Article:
This application note demonstrates the use of ASAP, in conjunction with a tandem quadrupole mass spectrometer (ACQUITY TQ Detector) for examining starting materials, monitoring the progress of reductive amination and amide formation reactions, and identifying components in solid-phase extraction fractions. Without reaction workup or sample preparation, in less than one minute, structural information can be obtained and informed decisions made without delay. As a result, the organic synthesis workflow efficiency is greatly enhanced, saving time, and reducing the cost of analysis.

Experimental

Reductive amination (Scheme 1)

Acetophenone (0.218 g, 1.8 mmol) and aniline (0.169 g, 1.8 mmol) were added to a glass vial containing 3.5 mL of methanol. To the vial, 1.2 mL of 1.5 N HCl in methanol was added. The mixture was stirred at room temperature for two minutes, and then 10 mL of a 11.3 mg/mL solution (1.8 mmol) of NaBH3CN in methanol was added to start the reaction. The progress of the reaction was monitored using ASAP coupled to the ACQUITY TQD.

Acylation reaction with acetylimidazole (Scheme 2)

Acetylimidazole (416 mg, 3.78 mmol) was dissolved in 5 mL of acetonitrile. Phenylphenylamine (170 mg, 1 mmol) was dissolved in 5 mL of acetonitrile in a second vial. The two solutions were then mixed and the reaction progress was examined with ASAP, coupled with the ACQUITY TQD.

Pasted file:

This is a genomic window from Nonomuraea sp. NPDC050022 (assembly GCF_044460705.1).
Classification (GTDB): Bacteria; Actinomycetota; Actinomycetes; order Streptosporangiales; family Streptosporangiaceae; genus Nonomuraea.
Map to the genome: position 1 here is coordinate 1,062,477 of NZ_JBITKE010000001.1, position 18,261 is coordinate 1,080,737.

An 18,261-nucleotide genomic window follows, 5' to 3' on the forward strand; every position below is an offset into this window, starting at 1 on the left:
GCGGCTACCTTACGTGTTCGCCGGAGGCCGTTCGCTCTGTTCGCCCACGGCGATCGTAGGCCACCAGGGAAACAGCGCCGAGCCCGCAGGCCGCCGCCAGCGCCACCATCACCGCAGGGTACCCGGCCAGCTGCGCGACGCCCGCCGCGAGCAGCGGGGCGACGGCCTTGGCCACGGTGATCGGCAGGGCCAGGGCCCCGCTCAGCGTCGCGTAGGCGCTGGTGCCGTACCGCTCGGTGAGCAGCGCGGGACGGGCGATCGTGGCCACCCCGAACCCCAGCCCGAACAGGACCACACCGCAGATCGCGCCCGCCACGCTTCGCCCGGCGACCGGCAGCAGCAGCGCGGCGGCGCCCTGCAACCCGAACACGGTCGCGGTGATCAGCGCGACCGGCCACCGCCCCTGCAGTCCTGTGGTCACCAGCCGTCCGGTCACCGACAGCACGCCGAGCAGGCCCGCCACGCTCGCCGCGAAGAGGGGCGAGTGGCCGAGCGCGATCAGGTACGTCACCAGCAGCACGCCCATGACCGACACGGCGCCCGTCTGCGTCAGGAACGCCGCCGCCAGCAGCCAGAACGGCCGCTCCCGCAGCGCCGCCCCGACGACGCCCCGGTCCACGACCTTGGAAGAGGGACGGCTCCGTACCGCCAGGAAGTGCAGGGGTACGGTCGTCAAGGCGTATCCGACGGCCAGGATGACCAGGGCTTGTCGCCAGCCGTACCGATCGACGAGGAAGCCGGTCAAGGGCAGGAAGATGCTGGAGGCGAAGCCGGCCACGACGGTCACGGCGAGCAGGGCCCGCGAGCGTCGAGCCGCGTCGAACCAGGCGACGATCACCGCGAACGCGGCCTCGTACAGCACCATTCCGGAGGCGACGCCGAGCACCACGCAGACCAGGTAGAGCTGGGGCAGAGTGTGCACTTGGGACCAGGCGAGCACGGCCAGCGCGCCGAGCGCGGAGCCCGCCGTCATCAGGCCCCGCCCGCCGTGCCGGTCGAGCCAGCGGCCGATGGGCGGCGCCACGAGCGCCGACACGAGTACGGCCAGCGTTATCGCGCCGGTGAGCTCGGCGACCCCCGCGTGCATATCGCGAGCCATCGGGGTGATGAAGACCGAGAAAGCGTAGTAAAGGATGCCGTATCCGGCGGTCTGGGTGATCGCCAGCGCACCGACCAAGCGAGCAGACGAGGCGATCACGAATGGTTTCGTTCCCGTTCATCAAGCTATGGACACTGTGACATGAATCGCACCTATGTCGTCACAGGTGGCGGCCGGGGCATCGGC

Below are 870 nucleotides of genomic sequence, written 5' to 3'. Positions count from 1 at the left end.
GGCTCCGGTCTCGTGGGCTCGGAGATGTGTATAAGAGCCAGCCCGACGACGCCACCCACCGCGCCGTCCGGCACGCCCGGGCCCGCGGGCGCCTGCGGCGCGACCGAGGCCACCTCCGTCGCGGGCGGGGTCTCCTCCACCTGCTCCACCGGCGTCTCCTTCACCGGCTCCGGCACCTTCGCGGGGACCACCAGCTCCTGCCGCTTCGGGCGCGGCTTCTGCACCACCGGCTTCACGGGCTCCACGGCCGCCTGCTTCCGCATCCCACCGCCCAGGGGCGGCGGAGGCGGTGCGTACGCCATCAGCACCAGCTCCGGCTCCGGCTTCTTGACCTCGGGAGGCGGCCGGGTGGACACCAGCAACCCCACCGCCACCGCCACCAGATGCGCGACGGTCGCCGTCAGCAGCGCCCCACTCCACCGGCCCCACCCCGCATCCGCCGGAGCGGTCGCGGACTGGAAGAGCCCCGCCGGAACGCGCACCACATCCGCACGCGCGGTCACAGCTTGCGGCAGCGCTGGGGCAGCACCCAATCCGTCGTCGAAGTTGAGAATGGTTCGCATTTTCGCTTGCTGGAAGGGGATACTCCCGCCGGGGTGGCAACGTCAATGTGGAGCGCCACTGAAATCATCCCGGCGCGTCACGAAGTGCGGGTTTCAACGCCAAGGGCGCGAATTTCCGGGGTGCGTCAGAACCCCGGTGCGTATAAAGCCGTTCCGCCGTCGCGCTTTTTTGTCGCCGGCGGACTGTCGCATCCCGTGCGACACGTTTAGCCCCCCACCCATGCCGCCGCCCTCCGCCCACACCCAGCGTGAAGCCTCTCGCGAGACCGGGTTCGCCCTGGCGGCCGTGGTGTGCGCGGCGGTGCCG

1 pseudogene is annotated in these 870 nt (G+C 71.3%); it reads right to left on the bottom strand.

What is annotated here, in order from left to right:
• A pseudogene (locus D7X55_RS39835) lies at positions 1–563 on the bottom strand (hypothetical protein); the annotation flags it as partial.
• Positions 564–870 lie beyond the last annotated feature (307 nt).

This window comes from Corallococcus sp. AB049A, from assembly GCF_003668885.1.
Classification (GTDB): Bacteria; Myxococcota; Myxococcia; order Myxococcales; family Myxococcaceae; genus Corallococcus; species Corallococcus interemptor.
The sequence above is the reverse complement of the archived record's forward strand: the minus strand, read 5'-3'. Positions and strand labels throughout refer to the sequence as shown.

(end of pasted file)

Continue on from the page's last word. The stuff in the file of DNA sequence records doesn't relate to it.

Acylation reaction with acetic anhydride (Scheme 3)

To a glass vial containing 10 mL of acetonitrile, 4-dimethylaminopyridine (0.257 mg, 2.1 mmol) and methyloxybenzylamine (285 mg, 2.1 mmol) were added and the mixture was stirred at room temperature for one minute. An excess amount of acetic anhydride (320 mg, 3.1 mmol) was added to start the acylation reaction. Upon completion of the reaction, 8 mL of the mixture was gravity loaded on to a Waters 20 mL PoraPak Rxn CX Cartridge. The product fraction was eluted with 10 mL of methanol, and the base catalyst (4-dimethylaminopyridine) was eluted with 20 mL of 5% ammonium hydroxide in methanol.

ASAP analysis method

The ASAP coupled the ACQUITY TQD was used for the analyses. The sampling procedure is shown in Figure 1. First, the sample was loaded onto the sealed glass melting point capillary tube of the ASAP probe by dipping the tip into the reaction mixture. The ASAP probe was then inserted into the sealed MS source enclosure and the desolvation gas was rapidly heated to 400 ˚C for MS acquisition. MS full scan data from 60 to 500 amu were acquired for 0.5 min using a 0.2 sec scan duration with the following MS tune page parameters:

MS Tune Page Parameters

Ionization mode:

ESCi positive

Corona current (APcI):

5 μA

Cone voltage:

2 V

Extractor:

1 V